Polaris Ranger 6×6 800 (2011) $12,599

Polaris Ranger 6×6 800 (2011)

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  • Performance
  • Reliability
  • Utility
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  • Comfort
With the introduction of two new products, more power for the utility line, the redesigned RANGER CREW and 6×6, and a new top speed for RANGER RZR, the 2010 line up picks up where the 2009 line up left off,” said Matt Homan, vice president and general manager of Polaris’ Off-Road division. “We continue to innovate our RANGER line to offer the most extensive Side-by-Side offering in the industry.” In 2009, Polaris introduced the ruggedly re-engineered RANGER that was the hardest working and smoothest riding RANGER EVER built, and introduced the new RANGER HD, the ultimate heavy-duty utility vehicle with a self leveling rear suspension and power steering. This year, the company powered up the RANGER 4×4 (now called RANGER 500 H.O.) with a 500 H.O engine and added an 800 EFI engine across the rest of the line. The RANGER 4×4 gets a 13 percent power increase with the 500 H.O. engine, and the RANGER XP (now called RANGER 800 XP) receives a 15 percent power upgrade with the addition of the 800 twin EFI power plant. The 800cc engine also has been added to the RANGER 800 HD, RANGER 800 CREW and RANGER 800 6×6 solidifying the “Hardest Working” RANGER promise. Polaris also expanded the work, ride and improved ergonomics from the 2009 RANGER XP and introduced Dual A-arm front suspension to the six-passenger RANGER 800 CREW and RANGER 800 6×6. To create an exterior that could handle the nastiest work and most extreme riding conditions, the models offer the most-armored front end ever designed to protect vital components such as the radiator, cooling system and front differential. The front headlights were inset for added protection from rocks and branches, and the redesigned bumper with a heavy-duty bash plate offers dedicated vehicle tie down points, massive central tow hook and inset tow hook cage for additional front differential protection. For working at night or to get the hunting spot before daybreak, the vehicles offer auxiliary light mounting holes on the front bumper and bosses already installed for optional Halogen/LED distance headlights. The RANGER 800 CREW and 6×6 work harder and are easier on the operator due to improved and thoughtful ergonomics designed to let the operator work longer and enjoy a better ride. The new models feature more seat and leg space including two-inches more for back-seat passengers on the RANGER 800 CREW, reoriented gas and brake pedal for improved operator comfort, new angled-back seat and a relocated brake lever for easy operation inside and outside of the vehicle. Polaris also redesigned the steering wheel for better steering with gloves and added standard tilt steering with the highest range of motion for maximum comfort. Along with tilt steering, the new models have a 50 percent easier steering effort which helps maneuverability in tight areas such as work sites or woods. RANGER 800 6×6 also is furnished with a new a new, truck-like job box between the cargo box and cab. The cargo box is rated for 1,250 pounds, while the job box handles an extra 250 pounds, and the boxes are Lock & Ride capable. To make the smoothest ride in the industry even smoother, Polaris outfitted the new RANGER 800 CREW and 6×6 with exclusive adjustable Dual A-Arm front suspension in addition to its legendary smooth independent rear suspension. Exclusive to RANGER line, the RANGER 800 CREW features motion ratio and preload suspension adjustment front and rear while the RANGER 800 6×6 offers Independent Rear Suspension with motion ration adjustability on all six wheels. The new Dual A-Arm suspension has two upper shock mounting points for each wheel giving a motion ratio adjustment that dramatically increases the stiffness of suspension. The preload adjustment, available on each wheel, increases the initial spring compression for a 30 percent stiffer ride when needed. The new suspension allows for the maintenance of ground clearance (12 in/30.5 cm) and suspension travel (9.6 in/24.5 cm front, 9 in/22.9 cm rear) when carrying heavier loads and using accessories such as plows, cabs and sprayers for work applications. It also allows for easier use of after-market suspension packages. To combat ruts, stumps and rocks, the new RANGERs also offer anti-kickback steering that reduces feedback over bumps and makes the vehicle steerable with one hand.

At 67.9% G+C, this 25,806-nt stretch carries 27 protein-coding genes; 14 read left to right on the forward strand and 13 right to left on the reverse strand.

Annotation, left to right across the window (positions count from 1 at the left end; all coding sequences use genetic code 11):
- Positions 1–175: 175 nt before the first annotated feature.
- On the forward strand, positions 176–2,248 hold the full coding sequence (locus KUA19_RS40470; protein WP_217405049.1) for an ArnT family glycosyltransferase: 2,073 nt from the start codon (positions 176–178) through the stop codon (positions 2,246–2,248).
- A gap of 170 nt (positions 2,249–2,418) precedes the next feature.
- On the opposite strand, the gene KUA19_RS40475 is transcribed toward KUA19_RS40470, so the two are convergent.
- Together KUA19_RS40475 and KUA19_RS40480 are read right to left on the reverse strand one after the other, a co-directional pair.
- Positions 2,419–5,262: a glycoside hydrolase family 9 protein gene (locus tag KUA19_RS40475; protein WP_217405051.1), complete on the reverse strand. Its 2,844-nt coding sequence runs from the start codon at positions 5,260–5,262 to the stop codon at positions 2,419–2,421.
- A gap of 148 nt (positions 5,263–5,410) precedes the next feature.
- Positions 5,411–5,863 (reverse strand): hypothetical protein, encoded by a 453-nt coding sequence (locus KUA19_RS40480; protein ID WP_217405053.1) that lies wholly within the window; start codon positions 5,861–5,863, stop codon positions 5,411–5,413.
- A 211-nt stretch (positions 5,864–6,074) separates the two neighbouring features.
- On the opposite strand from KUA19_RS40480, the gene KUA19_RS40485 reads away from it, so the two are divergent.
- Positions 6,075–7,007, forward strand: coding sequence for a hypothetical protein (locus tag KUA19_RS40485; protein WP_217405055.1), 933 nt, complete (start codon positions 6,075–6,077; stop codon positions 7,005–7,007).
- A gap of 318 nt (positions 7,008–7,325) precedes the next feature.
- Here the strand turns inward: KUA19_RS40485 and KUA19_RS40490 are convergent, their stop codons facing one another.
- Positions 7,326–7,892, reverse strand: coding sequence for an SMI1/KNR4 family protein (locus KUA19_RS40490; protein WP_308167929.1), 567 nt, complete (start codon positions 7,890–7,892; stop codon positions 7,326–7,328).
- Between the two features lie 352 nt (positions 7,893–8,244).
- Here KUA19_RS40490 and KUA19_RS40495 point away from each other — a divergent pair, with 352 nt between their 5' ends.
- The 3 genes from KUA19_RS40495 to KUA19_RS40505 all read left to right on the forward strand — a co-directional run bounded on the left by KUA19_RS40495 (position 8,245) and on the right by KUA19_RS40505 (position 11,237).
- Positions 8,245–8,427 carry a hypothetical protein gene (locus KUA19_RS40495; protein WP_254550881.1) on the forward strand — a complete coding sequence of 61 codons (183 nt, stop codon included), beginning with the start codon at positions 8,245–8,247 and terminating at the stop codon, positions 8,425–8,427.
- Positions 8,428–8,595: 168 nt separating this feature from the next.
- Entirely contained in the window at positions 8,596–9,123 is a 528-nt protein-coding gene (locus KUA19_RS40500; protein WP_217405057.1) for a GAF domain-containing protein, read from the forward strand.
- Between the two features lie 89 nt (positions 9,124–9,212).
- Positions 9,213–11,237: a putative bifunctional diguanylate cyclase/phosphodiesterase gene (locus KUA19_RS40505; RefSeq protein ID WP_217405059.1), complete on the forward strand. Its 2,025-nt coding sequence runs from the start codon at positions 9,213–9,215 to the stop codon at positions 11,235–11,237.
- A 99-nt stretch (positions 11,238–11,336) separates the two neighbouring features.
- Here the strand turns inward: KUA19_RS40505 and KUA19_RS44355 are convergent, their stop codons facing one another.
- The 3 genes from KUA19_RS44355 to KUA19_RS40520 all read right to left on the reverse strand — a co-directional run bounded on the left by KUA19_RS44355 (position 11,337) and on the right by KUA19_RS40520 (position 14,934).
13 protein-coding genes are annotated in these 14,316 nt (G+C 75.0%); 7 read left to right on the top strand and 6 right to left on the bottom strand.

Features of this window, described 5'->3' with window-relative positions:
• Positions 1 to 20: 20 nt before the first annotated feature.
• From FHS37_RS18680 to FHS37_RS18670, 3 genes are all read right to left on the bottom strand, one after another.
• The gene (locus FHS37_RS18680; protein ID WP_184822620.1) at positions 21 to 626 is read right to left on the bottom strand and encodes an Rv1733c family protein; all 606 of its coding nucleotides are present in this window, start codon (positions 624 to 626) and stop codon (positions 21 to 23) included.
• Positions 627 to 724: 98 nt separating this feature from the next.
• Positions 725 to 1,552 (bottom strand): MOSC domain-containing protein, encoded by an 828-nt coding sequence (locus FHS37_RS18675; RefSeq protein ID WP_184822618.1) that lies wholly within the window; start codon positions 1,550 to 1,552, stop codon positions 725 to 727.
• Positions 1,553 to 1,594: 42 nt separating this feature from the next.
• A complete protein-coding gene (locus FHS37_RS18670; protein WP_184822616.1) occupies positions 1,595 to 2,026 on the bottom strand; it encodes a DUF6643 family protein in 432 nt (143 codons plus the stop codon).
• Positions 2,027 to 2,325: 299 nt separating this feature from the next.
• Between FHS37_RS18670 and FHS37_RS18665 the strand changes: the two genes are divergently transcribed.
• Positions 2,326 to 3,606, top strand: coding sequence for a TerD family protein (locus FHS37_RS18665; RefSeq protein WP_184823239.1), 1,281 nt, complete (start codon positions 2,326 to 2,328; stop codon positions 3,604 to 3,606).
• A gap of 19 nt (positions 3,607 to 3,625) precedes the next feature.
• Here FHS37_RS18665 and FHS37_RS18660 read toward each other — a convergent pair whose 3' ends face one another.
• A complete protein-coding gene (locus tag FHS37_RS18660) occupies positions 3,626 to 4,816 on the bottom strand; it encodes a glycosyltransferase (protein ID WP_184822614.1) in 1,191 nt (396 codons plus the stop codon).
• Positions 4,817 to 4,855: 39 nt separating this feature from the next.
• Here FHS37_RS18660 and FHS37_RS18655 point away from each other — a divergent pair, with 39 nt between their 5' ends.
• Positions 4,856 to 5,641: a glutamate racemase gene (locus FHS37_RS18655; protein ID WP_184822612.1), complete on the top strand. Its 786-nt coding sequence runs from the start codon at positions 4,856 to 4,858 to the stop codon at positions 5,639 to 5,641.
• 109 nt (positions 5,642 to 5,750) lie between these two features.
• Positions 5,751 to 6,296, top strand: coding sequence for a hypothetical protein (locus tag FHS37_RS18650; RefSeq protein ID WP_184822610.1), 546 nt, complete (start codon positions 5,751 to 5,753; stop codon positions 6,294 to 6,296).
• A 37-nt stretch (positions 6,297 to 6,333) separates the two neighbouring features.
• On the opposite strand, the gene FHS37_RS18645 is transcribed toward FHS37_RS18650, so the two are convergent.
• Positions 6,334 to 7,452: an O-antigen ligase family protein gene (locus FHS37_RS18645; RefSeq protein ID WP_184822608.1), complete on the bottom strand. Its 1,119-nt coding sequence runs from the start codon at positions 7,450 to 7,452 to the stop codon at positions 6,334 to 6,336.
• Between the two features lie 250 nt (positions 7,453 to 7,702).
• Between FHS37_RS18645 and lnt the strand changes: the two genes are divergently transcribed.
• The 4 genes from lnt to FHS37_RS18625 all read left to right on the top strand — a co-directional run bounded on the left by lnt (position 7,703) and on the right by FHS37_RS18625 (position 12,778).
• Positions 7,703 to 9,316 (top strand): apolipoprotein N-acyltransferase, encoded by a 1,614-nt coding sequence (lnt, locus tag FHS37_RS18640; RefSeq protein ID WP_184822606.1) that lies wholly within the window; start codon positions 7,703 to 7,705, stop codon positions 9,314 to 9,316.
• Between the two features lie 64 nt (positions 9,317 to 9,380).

2011 Polaris Ranger 6X6 800 | Price: $12,599 | Displacement: 800cc | Horsepower: 40hp | Drivetrain: 6WD/2WD | Suspension: A-Arm 9.6″ | Color: Sage Green/Solar Red | 6×6
The 2011 Polaris RANGER® 6×6 800 is built with unmatched traction and capacity. It’s the ultimate 6×6 side-by-side for farming, ranching, hunting, contracting & construction work. Key features are:

  • 40 HP 760cc Twin-Cylinder EFI Engine
  • Independent Six-Wheel Suspension
  • On-Demand True Six-Wheel Drive (6WD)
  • 2,000 lb. (907.2 kg) Payload/Towing Capacity
  • On-Demand True Six-Wheel Drive (6WD)True AWD keeps you moving, automatically engaging all six wheels when you need more forward traction and reverting back to the rear four wheels when you don’t.
  • Superior Ergonomics Cab ergonomics deliver outstanding driver and passenger comfort, including tilt steering with the highest range of motion (10″), extra legroom, and easy cab slide-through design for three adults to get in and out quickly.
  • Proven 800 EFI Engine 800 twin electronic fuel injection engine, cranks out 40 horse power
  • Large Dump Box With Lock & Ride Cargo System* Pallet-size rear dump box has gas-assist dumping operation and features exclusive Lock & Ride cargo system that accommodates many hard-working accessories that go on and off in seconds